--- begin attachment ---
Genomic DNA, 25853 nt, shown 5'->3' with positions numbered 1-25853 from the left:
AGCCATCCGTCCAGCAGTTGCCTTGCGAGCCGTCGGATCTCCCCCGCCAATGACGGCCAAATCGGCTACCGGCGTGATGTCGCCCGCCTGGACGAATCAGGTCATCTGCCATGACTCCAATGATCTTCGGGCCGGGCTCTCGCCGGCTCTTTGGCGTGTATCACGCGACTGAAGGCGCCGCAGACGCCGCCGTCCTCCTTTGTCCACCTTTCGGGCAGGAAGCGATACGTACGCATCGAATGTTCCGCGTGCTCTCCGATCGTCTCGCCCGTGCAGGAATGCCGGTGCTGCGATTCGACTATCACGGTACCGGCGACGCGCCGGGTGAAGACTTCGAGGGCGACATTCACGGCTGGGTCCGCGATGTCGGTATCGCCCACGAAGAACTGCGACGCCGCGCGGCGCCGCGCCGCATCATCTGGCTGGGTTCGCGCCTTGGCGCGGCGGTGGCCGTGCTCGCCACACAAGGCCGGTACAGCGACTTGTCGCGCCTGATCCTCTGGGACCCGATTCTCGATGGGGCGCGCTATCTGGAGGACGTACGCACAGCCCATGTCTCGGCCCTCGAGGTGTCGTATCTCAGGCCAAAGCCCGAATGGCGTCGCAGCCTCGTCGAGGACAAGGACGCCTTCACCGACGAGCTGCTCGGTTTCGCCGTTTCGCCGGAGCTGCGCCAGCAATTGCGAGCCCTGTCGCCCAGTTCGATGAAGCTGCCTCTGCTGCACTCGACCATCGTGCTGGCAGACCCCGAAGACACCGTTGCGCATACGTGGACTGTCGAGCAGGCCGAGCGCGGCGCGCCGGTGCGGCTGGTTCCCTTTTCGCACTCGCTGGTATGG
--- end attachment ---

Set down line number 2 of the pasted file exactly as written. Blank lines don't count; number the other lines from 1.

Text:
AGCCATCCGTCCAGCAGTTGCCTTGCGAGCCGTCGGATCTCCCCCGCCAATGACGGCCAAATCGGCTACCGGCGTGATGTCGCCCGCCTGGACGAATCAGGTCATCTGCCATGACTCCAATGATCTTCGGGCCGGGCTCTCGCCGGCTCTTTGGCGTGTATCACGCGACTGAAGGCGCCGCAGACGCCGCCGTCCTCCTTTGTCCACCTTTCGGGCAGGAAGCGATACGTACGCATCGAATGTTCCGCGTGCTCTCCGATCGTCTCGCCCGTGCAGGAATGCCGGTGCTGCGATTCGACTATCACGGTACCGGCGACGCGCCGGGTGAAGACTTCGAGGGCGACATTCACGGCTGGGTCCGCGATGTCGGTATCGCCCACGAAGAACTGCGACGCCGCGCGGCGCCGCGCCGCATCATCTGGCTGGGTTCGCGCCTTGGCGCGGCGGTGGCCGTGCTCGCCACACAAGGCCGGTACAGCGACTTGTCGCGCCTGATCCTCTGGGACCCGATTCTCGATGGGGCGCGCTATCTGGAGGACGTACGCACAGCCCATGTCTCGGCCCTCGAGGTGTCGTATCTCAGGCCAAAGCCCGAATGGCGTCGCAGCCTCGTCGAGGACAAGGACGCCTTCACCGACGAGCTGCTCGGTTTCGCCGTTTCGCCGGAGCTGCGCCAGCAATTGCGAGCCCTGTCGCCCAGTTCGATGAAGCTGCCTCTGCTGCACTCGACCATCGTGCTGGCAGACCCCGAAGACACCGTTGCGCATACGTGGACTGTCGAGCAGGCCGAGCGCGGCGCGCCGGTGCGGCTGGTTCCCTTTTCGCACTCGCTGGTATGG